Enlarged Heart In Yorkies – Yorkie Health Problem

Enlarged heart in Yorkies is a common health problem, owners should understand the signs leading to it. To find them out, read this article!

As an owner, you should always know the leading genetic diseases that your breed carries. For Yorkies, heart diseases and health issues related to the cardiovascular system are often. So, you must understand the causes and symptoms and react accordingly.

We will cover everything you need to know about the most common heart-related problem, the enlarged heart in Yorkies. So, continue reading further!

Yorkie Heart Size Information

The size of the Yorkie Terrier heart can fluctuate between a range of numbers. But what are these numbers, and how do we measure a dog heart? Well, every owner can’t afford to do an echocardiogram and define the health issue of their Yorkie.

So, in the war with Congestive Heart Failure (CHF), two veterinarian doctors from the University of Pennsylvania came out with a metric, the Vertebral Heart Size (VHS). To that numbers, some veterinarians refer to a heart score.

Veterinarians use the VHS medical procedure to check the heart size of dogs and define whether they have a heart enlargement. When it comes to heart size and vertebral body length, there is a strong association.

It is critical to get a decent thoracic radiograph while doing a VHS measurement, which can be difficult and occasionally impossible. The heart should be in the middle of the radiograph.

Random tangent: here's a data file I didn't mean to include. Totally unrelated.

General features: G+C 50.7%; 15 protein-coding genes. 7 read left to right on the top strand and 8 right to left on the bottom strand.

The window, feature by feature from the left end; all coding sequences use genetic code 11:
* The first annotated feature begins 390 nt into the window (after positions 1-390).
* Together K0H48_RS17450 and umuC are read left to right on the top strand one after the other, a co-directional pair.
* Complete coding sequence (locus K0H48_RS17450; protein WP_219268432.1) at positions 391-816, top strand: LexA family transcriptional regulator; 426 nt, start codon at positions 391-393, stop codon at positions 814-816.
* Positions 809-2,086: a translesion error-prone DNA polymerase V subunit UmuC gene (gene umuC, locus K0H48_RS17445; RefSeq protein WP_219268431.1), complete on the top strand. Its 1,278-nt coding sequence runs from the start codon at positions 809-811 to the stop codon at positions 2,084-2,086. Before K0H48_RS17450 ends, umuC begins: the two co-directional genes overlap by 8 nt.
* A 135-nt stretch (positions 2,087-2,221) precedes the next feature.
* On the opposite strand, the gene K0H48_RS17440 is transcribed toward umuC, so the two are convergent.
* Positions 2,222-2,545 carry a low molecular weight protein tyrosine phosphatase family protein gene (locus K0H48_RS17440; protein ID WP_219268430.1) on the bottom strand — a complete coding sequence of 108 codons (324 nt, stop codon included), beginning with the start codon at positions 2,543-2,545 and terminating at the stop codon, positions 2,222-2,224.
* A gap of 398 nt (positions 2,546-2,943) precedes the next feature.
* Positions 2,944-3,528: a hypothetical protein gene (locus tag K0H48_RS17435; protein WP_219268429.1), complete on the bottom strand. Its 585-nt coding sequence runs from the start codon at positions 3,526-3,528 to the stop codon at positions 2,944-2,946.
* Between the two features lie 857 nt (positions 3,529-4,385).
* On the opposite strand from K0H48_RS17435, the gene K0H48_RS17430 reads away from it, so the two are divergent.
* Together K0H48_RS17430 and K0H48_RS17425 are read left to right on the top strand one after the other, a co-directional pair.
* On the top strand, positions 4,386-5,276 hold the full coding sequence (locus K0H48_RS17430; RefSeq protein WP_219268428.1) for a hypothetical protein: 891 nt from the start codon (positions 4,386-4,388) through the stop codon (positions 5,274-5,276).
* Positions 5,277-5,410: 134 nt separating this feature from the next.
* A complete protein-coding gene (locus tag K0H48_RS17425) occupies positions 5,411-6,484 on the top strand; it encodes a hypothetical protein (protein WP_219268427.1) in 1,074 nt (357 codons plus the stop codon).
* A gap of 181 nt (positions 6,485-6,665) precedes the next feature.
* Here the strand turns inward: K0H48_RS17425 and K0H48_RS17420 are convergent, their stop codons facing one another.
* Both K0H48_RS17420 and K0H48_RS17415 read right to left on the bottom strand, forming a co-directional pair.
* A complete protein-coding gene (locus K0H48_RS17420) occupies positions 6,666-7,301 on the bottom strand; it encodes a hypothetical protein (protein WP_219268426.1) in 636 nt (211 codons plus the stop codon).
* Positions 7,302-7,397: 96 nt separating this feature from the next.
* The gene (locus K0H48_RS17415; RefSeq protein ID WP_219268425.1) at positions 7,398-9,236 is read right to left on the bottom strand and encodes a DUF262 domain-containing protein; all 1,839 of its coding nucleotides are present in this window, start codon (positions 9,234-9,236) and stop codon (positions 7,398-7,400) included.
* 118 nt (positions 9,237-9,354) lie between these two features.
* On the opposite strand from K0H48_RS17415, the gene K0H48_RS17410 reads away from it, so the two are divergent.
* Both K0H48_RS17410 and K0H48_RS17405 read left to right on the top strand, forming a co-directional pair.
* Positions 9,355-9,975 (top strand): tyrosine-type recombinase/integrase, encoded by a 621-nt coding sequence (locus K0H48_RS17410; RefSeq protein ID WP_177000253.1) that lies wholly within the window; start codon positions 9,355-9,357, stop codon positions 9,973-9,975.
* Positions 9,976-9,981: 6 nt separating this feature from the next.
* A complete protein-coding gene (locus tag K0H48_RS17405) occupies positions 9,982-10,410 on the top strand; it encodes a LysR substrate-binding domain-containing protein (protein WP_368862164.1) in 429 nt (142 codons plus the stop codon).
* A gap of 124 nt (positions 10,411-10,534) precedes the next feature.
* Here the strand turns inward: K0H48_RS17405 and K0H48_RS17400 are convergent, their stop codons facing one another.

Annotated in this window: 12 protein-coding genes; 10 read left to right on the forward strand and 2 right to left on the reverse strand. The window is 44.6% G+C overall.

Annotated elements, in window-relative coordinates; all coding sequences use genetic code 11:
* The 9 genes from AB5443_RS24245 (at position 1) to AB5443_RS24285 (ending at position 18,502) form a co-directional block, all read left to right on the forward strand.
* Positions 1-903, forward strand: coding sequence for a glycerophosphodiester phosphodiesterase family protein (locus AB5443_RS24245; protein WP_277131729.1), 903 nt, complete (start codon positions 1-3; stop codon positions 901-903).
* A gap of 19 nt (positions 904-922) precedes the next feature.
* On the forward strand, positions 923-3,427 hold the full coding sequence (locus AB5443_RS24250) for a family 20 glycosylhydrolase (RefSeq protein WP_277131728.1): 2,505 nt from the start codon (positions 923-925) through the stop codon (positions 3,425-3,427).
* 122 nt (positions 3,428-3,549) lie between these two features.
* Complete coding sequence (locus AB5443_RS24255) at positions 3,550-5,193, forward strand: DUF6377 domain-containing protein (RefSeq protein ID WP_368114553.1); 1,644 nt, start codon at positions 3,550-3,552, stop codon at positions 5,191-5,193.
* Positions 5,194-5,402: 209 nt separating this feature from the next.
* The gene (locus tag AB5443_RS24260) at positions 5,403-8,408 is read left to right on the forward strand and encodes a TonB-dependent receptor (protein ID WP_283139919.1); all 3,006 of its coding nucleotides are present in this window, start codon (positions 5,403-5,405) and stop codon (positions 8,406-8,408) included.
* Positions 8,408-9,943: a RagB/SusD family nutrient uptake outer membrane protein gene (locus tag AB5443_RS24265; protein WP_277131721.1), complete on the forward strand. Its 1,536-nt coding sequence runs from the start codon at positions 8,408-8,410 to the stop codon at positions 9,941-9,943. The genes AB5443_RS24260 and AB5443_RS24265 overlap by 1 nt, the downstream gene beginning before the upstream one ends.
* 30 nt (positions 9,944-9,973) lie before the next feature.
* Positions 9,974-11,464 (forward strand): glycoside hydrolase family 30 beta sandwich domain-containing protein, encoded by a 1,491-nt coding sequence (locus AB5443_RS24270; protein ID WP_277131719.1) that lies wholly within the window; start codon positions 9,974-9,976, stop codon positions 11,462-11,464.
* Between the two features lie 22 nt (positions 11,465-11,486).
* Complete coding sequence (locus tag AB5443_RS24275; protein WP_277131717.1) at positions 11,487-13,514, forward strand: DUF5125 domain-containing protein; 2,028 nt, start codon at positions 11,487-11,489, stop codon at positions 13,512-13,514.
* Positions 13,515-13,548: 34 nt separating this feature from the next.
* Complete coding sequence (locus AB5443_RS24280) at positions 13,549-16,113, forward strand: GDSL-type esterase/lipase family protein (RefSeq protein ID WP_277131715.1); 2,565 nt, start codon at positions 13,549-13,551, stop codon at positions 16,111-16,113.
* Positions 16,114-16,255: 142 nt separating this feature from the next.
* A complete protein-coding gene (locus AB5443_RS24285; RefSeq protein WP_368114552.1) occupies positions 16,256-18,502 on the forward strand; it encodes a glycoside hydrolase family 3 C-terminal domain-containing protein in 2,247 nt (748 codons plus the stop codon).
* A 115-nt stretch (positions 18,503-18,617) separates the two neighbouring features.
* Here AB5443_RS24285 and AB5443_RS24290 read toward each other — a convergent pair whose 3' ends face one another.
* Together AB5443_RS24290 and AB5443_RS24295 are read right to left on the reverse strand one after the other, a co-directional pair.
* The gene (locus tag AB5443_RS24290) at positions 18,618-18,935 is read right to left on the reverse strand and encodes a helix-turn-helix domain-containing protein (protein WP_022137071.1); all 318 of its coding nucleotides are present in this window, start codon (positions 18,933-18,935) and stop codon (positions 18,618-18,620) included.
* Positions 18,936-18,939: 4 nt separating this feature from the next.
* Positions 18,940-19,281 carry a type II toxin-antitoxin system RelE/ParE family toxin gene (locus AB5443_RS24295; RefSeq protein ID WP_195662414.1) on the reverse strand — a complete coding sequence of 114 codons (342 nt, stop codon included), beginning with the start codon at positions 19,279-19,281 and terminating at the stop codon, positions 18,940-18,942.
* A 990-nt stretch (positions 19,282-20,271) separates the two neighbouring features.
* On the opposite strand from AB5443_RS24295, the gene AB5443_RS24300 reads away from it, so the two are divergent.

The thoracic vertebral bodies can be foreshortened by films focused above the diaphragm or belly, causing the VHS to get a larger number output. The patient must stay still, and the radiograph should get done while the dog is inhaling deeply.

The dog must be in a nice straight lateral posture, although whether the lateral is right or left is irrelevant. Taking both laterals might be beneficial at times. The most prevalent lateral is the right side.

Yorkie VHS Procedure Explained

yorkie heart size

The Yorkie vertebral heart size procedure can go in the next steps:

  1. Look at the dog’s heart from the side.
  2. Measure the long axis, which is the length of the heart from the base to the apex (L), as well as the short axis, which is the width of the heart perpendicular to the length measurement, which is normally at the ventral margin of the caudal vena cava (S)
  3. Starting with the fourth vertebral body on the spine, scale these measures against the length of the vertebrae dorsal to the heart (T4)
  4. Count the vertebral bodies the length of the hearts has, and the breadth (S) measurement can accommodate. The vertebral bodies begin at the cranial endplate and include the disc space immediately to the end of the vertebrae.
  5. If the total of these two readings is greater than 10.5, the dog’s heart is most likely larger than normal. The average dog’s weight is between 8.4 and 10.5.

For Yorkies, there is an average of 9.7, so if the VHS number is above this mark, there is a good chance that your Yorkie has an enlarged heart.

What Is A Yorkie Congestive Heart Failure?

Congestive heart failure can be the cause of other cardiac diseases. When your dog’s heart has difficulties pumping blood to the rest of its body is the simple definition of congestive heart disease. Heart illness such as CHF can affect either one or both sides of the heart. It can develop slowly and take years to detect.